Last Vegas

When the trailer for Last Vegas landed back in May, the serried ranks of Best For Film were united in their belief that Jon Turtletaub’s latest would be unforgivably awful. We were wrong. Predictable, underwritten and derivative, there’s certainly nothing very special about Last Vegas – but it’s a perfectly harmless film. If your grandma said she’d have liked The Hangover but for all the swearing, take her to see this.

The year is nineteen fifty-something, and a gang of slightly spoddy kids are cracking wise in the sort of American corner shop that Bill Bryson won’t shut up about. There’s a babe, too, and two of the kids are obviously very interested in her. What will happen? Well, FIFTY-EIGHT YEARS LATER (thanks, title card) we’re reintroduced, one by one, to the Four Spods. Billy (Michael Douglas) is some sort of Hollywood hotshot with a trophy girlfriend and a house made of glass. Archie (Morgan Freeman) is a grandfather with a patronising son and a nice line in stroke medication. Sam (Kevin Kline) is stuck in somewhere, maybe Florida?, with his wife and a load of other old people who really like Aquacise, and Paddy (De Niro) is in a filthy flat on his own, because remember the babe? Yeah, she just died.

Then one of Billy’s pals dies, too, and while he’s giving the eulogy at his funeral he accidentally proposes to his trophy girlfriend. As the last one of the Four Spods to get married, Sam and Archie insist on throwing him a bachelor party – after all, Billy organised all of theirs. The only problem – how are they going to get Paddy to come to Las Vegas? You can’t wear a bathrobe that smells of piss in Las Vegas, and anyway he hates Billy. DRAMA.

Anyway, they all make it to Las Vegas and have relatively gentle hi-jinks, judging wet t-shirt contests and winning over Vegas slags with their old-school manners and willingness to punch people for little or no reason. Also, they win a load of money and displace Fiddy Cent from his penthouse suite. Also also, Clara Clayton from Back to the Future: Part III is there! Hi, Clara! Are you going to spark an awkward but basically easily sorted out love triangle? Sure you are. You get the idea – Last Vegas plays out exactly like The Hangover running at half speed, with all the smut and most of the swearing taken out and replaced with Kevin Kline nervously waving around a Viagra taped to a postcard. The other three seem to be enjoying themselves – God knows this isn’t a film designed to stretch any of the actors, but all four (even the perma-tanned Douglas) seem happy to play up their advancing age.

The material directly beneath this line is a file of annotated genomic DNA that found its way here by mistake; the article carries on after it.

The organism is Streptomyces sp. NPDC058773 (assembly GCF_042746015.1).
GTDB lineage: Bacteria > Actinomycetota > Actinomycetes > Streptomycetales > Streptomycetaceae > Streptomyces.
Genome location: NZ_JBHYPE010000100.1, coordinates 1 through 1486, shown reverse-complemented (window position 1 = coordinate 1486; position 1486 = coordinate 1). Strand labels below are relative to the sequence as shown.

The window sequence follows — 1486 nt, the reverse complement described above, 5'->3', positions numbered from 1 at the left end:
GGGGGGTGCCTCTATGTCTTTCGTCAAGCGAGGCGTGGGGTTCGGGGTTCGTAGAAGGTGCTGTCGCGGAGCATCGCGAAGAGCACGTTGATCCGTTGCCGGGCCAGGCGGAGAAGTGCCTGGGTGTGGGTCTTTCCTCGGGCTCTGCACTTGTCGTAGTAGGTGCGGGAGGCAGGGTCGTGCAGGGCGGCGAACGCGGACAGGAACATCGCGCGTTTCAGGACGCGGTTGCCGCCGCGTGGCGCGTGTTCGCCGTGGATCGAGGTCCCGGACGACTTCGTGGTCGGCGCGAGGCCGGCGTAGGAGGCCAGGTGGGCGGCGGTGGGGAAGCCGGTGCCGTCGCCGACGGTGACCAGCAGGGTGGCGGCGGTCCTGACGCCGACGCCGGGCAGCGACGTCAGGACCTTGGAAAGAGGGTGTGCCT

There are a few genuinely great lines, although the fact that none of them managed to stick in my mind is maybe not such a good sign, and the ongoing dynamic with boy-Paddy-punched-in-a-club, who thinks the Four Spods are mafia kingpins for a reason that isn’t really clear, is quite good fun. Jon Turtletaub is good at group dynamics, when he’s good at anything (remember Cool Runnings?), and with actors of this calibre he just needs to point them in the right direction. Forty per cent more energetic than Quartet, five per cent funnier than The Best Exotic Marigold Hotel and quite a lot less touching than either, you’ll probably struggle to feel strongly about Last Vegas – it’s as if someone set out to make a Frat Pack comedy that could be shown between Loose Women and Countdown.

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